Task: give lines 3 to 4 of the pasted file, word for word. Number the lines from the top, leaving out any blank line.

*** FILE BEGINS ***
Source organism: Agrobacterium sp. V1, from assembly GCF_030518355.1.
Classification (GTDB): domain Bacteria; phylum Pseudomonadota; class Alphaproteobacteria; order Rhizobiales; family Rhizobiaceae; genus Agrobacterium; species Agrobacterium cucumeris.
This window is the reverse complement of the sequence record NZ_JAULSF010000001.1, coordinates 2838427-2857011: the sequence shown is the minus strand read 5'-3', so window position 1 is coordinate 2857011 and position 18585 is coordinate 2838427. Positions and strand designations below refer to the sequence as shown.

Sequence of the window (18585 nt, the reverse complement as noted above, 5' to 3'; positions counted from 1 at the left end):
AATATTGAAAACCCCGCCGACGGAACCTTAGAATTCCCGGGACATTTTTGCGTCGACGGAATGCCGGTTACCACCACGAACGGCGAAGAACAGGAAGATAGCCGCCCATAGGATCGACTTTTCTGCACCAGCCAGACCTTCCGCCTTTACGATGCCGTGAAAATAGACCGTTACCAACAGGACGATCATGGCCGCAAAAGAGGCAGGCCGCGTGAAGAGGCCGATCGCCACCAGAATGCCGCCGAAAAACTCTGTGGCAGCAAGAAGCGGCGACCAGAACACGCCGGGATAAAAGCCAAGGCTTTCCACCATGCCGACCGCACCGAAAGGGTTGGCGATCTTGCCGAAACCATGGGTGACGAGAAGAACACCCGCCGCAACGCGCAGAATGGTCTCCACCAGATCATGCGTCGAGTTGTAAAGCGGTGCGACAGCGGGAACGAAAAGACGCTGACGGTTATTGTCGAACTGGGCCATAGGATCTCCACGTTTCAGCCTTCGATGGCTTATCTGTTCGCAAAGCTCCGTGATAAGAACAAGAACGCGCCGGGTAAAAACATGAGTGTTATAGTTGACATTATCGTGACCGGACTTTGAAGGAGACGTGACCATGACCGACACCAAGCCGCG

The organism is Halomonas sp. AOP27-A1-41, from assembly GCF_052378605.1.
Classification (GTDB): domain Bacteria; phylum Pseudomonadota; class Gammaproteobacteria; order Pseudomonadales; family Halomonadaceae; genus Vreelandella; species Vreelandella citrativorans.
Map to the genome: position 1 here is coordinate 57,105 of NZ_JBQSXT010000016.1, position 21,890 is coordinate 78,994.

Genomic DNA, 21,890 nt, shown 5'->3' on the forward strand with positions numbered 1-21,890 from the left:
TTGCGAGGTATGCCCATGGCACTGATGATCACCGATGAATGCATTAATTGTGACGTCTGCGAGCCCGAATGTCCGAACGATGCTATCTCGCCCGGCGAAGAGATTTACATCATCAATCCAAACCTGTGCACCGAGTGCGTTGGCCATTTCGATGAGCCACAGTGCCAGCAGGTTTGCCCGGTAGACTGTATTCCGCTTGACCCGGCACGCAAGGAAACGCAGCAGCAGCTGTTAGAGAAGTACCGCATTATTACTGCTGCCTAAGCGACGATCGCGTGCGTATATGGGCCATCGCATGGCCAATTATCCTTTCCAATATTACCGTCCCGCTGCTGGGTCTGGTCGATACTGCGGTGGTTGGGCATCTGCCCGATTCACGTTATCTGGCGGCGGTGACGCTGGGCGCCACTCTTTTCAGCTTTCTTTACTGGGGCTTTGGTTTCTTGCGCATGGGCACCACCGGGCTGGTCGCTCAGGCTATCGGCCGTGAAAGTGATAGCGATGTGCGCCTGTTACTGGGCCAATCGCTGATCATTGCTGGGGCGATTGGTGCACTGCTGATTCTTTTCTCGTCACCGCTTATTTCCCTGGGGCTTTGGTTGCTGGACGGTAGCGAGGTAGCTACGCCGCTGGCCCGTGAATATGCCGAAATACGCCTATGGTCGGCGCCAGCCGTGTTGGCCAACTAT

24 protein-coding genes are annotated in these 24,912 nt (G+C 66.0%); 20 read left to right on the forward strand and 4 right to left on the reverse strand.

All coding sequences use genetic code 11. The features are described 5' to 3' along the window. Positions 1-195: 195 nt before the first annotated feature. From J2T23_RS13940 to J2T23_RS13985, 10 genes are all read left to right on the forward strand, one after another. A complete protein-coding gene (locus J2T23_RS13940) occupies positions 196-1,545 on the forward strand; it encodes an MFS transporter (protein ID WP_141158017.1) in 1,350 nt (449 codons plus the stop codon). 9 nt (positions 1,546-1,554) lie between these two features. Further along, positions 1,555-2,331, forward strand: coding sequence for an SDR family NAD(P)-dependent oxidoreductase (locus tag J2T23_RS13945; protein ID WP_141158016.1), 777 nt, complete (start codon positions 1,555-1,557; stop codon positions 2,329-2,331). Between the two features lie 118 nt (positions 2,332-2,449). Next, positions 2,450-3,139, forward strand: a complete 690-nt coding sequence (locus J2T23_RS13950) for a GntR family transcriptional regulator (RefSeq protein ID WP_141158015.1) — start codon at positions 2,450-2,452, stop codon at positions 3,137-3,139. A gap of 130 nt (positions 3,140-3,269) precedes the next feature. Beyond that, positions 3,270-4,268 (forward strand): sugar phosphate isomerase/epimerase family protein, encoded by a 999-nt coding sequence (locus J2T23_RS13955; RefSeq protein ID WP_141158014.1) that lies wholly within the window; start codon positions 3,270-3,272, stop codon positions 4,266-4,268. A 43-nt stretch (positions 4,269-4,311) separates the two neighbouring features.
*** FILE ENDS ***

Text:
This window is the reverse complement of the sequence record NZ_JAULSF010000001.1, coordinates 2838427-2857011: the sequence shown is the minus strand read 5'-3', so window position 1 is coordinate 2857011 and position 18585 is coordinate 2838427. Positions and strand designations below refer to the sequence as shown.

Sequence of the window (18585 nt, the reverse complement as noted above, 5' to 3'; positions counted from 1 at the left end):